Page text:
Ibrahim Ahmed Mahmoud al Qosi of Sudan, 50, was removed from a communal-living compound over the weekend, and placed in more isolated confinement, despite a recommendation in the plea agreement that he stay, a Pentagon official said.
His defense attorney, Navy Cmdr. Suzanne Lachelier, said the move could make other detainees reluctant to accept plea deals.
Army Col. Patrick Parrish, the judge, also found “no credible evidence” of torture “even using a liberal interpretation considering the accused’s age” in the U.S. military’s interrogations of the Toronto-born Khadr, who was nearly dead when captured in a Special Forces raid on a suspected al Qaeda compound in Afghanistan in 2002.
Defense attorneys argued that Khadr’s first interrogation, coupled with the rape scenario, so soon after U.S. medical forces saved him from chest wounds and eye injuries led the young Canadian to tell his captors whatever they wanted to hear.But Parrish wrote that “he had sufficient training, education and experience to understand the circumstances in which he found himself.” Rather than the rape story, the judge said, it was the military’s discovery of a videotape at the bombed out site of the July 2002 firefight that showed Khadr learning to make and plant landmines that got him to start offering incriminating statements.
Moreover, the veteran Army judge gave greater weight to the credibility of former and present U.S. military who testified at a pretrial hearing because they underwent “the crucible of cross-examination,” while Khadr chose to not allow prosecutors to question him on a sworn affidavit that alleged a long list of abuse.
Kennedy addressed participants in the 9th Circuit Judicial Conference on Maui, where a panel discussion earlier this week reached a consensus in favor of using civilian courts instead of military commissions in most terrorism cases.
“Article III courts are quite capable of trying these terrorist cases,” Kennedy said, agreeing with the conclusion.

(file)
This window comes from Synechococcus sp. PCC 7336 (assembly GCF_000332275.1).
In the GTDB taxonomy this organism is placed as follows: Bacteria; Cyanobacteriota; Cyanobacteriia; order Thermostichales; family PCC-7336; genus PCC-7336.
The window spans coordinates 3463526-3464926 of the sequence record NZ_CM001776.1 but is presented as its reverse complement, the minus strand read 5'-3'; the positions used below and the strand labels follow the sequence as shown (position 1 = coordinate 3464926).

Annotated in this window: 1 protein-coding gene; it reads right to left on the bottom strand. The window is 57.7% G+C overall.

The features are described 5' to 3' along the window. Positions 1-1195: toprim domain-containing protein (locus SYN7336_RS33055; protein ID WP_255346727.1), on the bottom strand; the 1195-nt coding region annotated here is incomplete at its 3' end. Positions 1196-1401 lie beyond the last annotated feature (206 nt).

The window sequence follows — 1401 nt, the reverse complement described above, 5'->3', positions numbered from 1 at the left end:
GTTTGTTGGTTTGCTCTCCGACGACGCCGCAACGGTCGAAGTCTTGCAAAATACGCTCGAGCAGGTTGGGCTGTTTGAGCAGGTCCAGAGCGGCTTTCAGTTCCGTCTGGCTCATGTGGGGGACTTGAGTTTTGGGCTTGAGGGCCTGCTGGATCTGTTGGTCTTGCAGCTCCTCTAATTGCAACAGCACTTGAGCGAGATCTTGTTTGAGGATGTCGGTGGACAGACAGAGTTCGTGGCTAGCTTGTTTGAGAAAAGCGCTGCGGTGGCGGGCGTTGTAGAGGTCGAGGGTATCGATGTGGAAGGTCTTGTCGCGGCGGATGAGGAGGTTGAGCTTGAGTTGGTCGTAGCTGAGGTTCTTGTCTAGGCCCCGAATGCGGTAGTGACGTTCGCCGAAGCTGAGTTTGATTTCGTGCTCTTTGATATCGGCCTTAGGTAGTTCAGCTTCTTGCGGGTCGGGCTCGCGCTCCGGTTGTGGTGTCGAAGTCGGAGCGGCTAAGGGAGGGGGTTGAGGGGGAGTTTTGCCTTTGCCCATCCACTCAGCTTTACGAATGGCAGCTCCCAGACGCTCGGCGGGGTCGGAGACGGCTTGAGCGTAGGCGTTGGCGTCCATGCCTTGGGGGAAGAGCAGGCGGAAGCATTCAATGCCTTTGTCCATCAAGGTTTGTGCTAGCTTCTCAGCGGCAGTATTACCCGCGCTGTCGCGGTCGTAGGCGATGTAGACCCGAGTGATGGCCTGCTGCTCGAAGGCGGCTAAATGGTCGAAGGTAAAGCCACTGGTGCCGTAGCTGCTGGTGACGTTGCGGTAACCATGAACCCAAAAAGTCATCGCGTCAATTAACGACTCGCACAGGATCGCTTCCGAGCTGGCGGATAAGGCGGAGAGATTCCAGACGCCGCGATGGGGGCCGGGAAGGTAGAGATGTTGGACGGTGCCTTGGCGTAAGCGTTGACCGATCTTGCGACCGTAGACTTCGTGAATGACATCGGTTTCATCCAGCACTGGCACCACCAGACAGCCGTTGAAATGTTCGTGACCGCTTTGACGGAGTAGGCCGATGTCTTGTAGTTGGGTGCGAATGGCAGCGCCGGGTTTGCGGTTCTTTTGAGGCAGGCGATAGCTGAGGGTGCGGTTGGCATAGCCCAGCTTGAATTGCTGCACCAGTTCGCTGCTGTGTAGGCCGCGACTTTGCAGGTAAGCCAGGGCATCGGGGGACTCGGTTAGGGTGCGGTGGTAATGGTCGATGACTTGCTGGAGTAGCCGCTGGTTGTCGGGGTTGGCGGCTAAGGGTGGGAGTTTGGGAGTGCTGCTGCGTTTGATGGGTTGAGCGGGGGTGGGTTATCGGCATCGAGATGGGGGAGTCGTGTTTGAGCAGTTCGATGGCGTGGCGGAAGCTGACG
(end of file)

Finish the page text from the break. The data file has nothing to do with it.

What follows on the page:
Kennedy also praised the hundreds of attorneys attending the four-day conference at the Hyatt Regency Maui Resort & Spa for taking up “one of the most crucial, dangerous and disturbing issues of our time — terrorism.”
It was clear, he said, that an “attack on the rule of law has failed,” referring to the use of military tribunals to try terrorist suspects, often before panels in Guantanamo Bay, Cuba.
In the case against Osama bin Laden’s cook, Ibrahim al-Qosi, presiding military judge Nancy Paul announced Monday that the terms of a pre-trial plea deal with prosecutors would remain secret. “The secret pretrial agreement… is shocking. We are supposed to have open trials and open dockets, and the (US) administration has said it is committed to transparency. This is the polar opposite,” said Yale University military law professor Eugen Fidell.
In another court anomaly in the al-Qosi case, judge Paul was noticeably irritated when she discovered there were no written instructions on his conditions of imprisonment.
The plea agreement reportedly stipulates that Qosi can serve out his eventual sentence in Guantanamo’s Camp 4, where inmates live communally, but prison rules require convicted detainees to be isolated from other prisoners.
“America seemed to lose its status as a beacon of freedom, liberty and justice” through its interrogation methods, secret prisons and extraordinary renditions, said the lieutenant colonel, who couldn’t be named under courtroom rules. “I don’t believe my position is any different from the president’s.”
The military judge, Col. Pat Parrish, refused to dismiss the officer, so prosecutor Jeff Groharing, a Justice Department attorney who started as the Khadr prosecutor in 2005 when he was a Marine major, used his single peremptory challenge to remove him from the commission.“ He said repeatedly he agrees with the president,” Groharing said.
In the meantime Omar Khadr’s lone defense attorney, Lt. Col. Jon Jackson,
collapsed in court Thursday and was taken away to a base hospital on a
stretcher, halting the first day of the Canadian’s war crimes trial. At best, Pentagon deputy chief defense counsel Broyles said, if the defender could be treated at this remote base, the trial could resume Monday. At worst, he said, Jackson would need to be airlifted to the United States — indefinitely delaying the first war crimes trial of the Obama administration.